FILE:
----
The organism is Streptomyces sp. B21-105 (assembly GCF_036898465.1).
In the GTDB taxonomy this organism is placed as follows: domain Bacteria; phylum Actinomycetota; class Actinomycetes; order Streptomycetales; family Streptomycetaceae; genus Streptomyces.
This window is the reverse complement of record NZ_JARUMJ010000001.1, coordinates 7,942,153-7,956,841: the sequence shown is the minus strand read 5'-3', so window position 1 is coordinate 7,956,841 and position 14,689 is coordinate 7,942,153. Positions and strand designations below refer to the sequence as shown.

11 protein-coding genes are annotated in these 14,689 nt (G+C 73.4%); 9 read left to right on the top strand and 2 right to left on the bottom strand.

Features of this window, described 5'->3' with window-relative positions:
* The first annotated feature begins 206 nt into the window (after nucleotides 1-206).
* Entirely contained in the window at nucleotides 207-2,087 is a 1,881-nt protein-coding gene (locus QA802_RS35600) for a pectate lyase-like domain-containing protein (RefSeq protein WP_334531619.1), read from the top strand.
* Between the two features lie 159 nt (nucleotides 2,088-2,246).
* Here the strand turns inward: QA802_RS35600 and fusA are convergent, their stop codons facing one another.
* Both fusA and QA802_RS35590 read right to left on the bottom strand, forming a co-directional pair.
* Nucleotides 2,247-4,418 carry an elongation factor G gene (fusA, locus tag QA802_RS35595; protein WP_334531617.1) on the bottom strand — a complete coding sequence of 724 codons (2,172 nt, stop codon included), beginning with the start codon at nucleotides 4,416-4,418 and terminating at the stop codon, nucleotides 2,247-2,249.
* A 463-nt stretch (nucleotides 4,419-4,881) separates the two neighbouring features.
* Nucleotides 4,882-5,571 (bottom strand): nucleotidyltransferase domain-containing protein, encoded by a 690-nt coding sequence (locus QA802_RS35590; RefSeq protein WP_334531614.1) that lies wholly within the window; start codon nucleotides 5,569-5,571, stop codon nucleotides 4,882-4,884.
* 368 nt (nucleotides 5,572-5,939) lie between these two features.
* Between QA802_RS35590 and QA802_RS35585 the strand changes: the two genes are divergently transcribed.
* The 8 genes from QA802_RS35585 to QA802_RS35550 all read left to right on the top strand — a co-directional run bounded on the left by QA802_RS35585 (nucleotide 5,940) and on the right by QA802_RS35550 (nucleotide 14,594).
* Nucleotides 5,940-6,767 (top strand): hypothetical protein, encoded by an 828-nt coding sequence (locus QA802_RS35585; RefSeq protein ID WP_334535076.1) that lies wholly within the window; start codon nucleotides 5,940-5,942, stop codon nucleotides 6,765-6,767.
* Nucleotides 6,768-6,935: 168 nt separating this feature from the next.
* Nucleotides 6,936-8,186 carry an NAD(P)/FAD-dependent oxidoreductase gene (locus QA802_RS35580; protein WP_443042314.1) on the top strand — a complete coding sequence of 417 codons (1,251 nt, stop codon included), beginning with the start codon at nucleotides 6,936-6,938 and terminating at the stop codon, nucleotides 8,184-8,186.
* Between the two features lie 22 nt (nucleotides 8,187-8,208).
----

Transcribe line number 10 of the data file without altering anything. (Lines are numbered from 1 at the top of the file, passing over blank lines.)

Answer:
* Both fusA and QA802_RS35590 read right to left on the bottom strand, forming a co-directional pair.